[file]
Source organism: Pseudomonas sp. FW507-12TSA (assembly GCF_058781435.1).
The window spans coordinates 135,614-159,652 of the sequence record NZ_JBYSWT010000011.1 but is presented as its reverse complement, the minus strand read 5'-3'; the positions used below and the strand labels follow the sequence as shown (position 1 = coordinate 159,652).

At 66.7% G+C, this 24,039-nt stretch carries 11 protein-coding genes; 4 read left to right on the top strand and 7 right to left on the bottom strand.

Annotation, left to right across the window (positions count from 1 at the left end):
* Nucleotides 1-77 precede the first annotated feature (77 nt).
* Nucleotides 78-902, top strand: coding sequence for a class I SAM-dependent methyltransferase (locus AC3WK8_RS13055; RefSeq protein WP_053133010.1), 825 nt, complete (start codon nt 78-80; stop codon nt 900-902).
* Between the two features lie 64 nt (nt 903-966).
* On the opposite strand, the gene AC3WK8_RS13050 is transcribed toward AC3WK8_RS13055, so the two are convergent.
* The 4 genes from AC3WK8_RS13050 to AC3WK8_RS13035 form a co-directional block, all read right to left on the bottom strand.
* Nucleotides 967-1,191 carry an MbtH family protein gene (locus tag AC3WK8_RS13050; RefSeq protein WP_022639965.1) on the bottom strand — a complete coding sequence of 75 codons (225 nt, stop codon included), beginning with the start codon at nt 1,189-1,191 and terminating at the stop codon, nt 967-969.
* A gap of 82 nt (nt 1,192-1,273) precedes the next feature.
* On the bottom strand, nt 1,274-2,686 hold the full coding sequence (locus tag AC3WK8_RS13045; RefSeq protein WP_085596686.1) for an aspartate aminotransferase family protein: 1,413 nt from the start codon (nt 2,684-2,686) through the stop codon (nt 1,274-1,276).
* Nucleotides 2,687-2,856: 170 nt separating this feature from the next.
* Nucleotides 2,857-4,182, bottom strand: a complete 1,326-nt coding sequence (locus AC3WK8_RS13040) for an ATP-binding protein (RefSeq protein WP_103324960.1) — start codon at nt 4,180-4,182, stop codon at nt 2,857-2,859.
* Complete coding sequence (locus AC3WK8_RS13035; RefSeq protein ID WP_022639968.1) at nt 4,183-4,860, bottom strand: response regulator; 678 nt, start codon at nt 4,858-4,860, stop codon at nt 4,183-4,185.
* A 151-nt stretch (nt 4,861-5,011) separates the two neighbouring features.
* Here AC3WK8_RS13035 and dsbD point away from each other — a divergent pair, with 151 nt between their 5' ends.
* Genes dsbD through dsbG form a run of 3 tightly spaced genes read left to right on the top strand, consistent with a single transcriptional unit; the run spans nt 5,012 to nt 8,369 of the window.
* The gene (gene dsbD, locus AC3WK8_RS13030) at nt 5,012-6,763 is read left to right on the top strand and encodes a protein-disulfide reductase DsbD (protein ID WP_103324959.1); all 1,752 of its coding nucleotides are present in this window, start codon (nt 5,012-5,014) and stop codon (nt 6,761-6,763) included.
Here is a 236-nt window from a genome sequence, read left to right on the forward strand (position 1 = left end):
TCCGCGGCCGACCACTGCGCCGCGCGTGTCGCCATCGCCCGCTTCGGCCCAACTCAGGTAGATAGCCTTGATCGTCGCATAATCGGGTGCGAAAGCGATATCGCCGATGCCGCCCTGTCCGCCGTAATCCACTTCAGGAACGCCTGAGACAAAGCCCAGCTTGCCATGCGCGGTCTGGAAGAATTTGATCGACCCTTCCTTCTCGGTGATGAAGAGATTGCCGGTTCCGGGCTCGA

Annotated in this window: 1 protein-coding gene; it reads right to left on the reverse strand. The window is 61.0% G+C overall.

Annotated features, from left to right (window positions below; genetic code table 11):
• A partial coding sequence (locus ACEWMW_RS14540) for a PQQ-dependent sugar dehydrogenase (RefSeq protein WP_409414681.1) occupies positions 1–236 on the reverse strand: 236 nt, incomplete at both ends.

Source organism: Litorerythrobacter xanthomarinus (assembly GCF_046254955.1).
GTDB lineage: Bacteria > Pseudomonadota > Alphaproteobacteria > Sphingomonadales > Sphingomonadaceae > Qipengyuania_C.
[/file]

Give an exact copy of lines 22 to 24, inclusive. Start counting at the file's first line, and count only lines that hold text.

Annotated in this window: 1 protein-coding gene; it reads right to left on the reverse strand. The window is 61.0% G+C overall.

Annotated features, from left to right (window positions below; genetic code table 11):
• A partial coding sequence (locus ACEWMW_RS14540) for a PQQ-dependent sugar dehydrogenase (RefSeq protein WP_409414681.1) occupies positions 1–236 on the reverse strand: 236 nt, incomplete at both ends.